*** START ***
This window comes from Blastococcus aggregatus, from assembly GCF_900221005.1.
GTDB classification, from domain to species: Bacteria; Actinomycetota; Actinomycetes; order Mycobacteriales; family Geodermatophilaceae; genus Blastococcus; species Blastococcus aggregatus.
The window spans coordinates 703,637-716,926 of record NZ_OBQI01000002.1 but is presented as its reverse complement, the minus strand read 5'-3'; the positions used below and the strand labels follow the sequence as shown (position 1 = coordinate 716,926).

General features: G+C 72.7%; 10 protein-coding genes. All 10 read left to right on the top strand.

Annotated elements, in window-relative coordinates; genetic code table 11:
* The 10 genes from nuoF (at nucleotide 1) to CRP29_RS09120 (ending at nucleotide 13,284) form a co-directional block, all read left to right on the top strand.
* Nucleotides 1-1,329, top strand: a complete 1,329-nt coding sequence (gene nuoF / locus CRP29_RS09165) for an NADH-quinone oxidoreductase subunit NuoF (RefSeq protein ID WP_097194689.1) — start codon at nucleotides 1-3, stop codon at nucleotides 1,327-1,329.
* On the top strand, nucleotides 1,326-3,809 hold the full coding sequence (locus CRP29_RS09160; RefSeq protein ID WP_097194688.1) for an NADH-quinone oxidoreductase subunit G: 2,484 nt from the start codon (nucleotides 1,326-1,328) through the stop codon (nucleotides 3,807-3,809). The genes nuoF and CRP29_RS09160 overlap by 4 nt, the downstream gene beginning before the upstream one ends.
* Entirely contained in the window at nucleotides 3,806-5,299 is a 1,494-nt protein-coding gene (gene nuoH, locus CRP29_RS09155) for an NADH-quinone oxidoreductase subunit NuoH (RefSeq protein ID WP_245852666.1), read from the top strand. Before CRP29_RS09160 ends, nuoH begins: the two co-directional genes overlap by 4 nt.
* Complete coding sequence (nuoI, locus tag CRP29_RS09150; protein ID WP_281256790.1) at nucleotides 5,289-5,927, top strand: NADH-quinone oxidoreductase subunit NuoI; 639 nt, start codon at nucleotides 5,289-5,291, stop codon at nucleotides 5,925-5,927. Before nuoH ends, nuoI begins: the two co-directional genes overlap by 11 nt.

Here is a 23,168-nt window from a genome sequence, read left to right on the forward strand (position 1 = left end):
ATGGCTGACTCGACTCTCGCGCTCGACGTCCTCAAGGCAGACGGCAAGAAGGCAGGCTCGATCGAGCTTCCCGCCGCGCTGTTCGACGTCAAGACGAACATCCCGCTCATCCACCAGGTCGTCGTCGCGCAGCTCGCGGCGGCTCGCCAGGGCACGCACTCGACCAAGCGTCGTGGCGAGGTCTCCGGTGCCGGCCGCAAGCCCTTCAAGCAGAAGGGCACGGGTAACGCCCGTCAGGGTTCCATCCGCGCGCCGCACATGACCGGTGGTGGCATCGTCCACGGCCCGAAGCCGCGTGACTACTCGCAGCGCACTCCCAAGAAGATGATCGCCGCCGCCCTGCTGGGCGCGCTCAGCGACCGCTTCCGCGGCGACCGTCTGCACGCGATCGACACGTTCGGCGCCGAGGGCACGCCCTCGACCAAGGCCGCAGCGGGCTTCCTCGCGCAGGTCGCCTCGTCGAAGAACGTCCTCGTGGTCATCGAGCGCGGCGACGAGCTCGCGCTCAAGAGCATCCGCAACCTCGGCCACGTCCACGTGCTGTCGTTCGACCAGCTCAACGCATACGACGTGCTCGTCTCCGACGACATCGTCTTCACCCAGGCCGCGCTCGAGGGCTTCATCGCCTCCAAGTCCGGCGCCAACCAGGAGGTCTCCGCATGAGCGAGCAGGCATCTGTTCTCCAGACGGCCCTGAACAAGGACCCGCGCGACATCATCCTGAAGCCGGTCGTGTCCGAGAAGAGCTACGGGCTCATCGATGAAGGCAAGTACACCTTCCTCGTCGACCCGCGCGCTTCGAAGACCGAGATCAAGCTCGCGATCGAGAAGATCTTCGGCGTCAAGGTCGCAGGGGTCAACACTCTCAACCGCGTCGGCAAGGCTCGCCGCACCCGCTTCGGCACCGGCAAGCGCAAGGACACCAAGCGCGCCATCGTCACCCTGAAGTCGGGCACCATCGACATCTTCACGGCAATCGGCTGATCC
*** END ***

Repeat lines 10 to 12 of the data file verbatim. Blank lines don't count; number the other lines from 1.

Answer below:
* Complete coding sequence (nuoI, locus tag CRP29_RS09150; protein ID WP_281256790.1) at nucleotides 5,289-5,927, top strand: NADH-quinone oxidoreductase subunit NuoI; 639 nt, start codon at nucleotides 5,289-5,291, stop codon at nucleotides 5,925-5,927. Before nuoH ends, nuoI begins: the two co-directional genes overlap by 11 nt.

Here is a 23,168-nt window from a genome sequence, read left to right on the forward strand (position 1 = left end):
ATGGCTGACTCGACTCTCGCGCTCGACGTCCTCAAGGCAGACGGCAAGAAGGCAGGCTCGATCGAGCTTCCCGCCGCGCTGTTCGACGTCAAGACGAACATCCCGCTCATCCACCAGGTCGTCGTCGCGCAGCTCGCGGCGGCTCGCCAGGGCACGCACTCGACCAAGCGTCGTGGCGAGGTCTCCGGTGCCGGCCGCAAGCCCTTCAAGCAGAAGGGCACGGGTAACGCCCGTCAGGGTTCCATCCGCGCGCCGCACATGACCGGTGGTGGCATCGTCCACGGCCCGAAGCCGCGTGACTACTCGCAGCGCACTCCCAAGAAGATGATCGCCGCCGCCCTGCTGGGCGCGCTCAGCGACCGCTTCCGCGGCGACCGTCTGCACGCGATCGACACGTTCGGCGCCGAGGGCACGCCCTCGACCAAGGCCGCAGCGGGCTTCCTCGCGCAGGTCGCCTCGTCGAAGAACGTCCTCGTGGTCATCGAGCGCGGCGACGAGCTCGCGCTCAAGAGCATCCGCAACCTCGGCCACGTCCACGTGCTGTCGTTCGACCAGCTCAACGCATACGACGTGCTCGTCTCCGACGACATCGTCTTCACCCAGGCCGCGCTCGAGGGCTTCATCGCCTCCAAGTCCGGCGCCAACCAGGAGGTCTCCGCATGAGCGAGCAGGCATCTGTTCTCCAGACGGCCCTGAACAAGGACCCGCGCGACATCATCCTGAAGCCGGTCGTGTCCGAGAAGAGCTACGGGCTCATCGATGAAGGCAAGTACACCTTCCTCGTCGACCCGCGCGCTTCGAAGACCGAGATCAAGCTCGCGATCGAGAAGATCTTCGGCGTCAAGGTCGCAGGGGTCAACACTCTCAACCGCGTCGGCAAGGCTCGCCGCACCCGCTTCGGCACCGGCAAGCGCAAGGACACCAAGCGCGCCATCGTCACCCTGAAGTCGGGCACCATCGACATCTTCACGGCAATCGGCTGATCC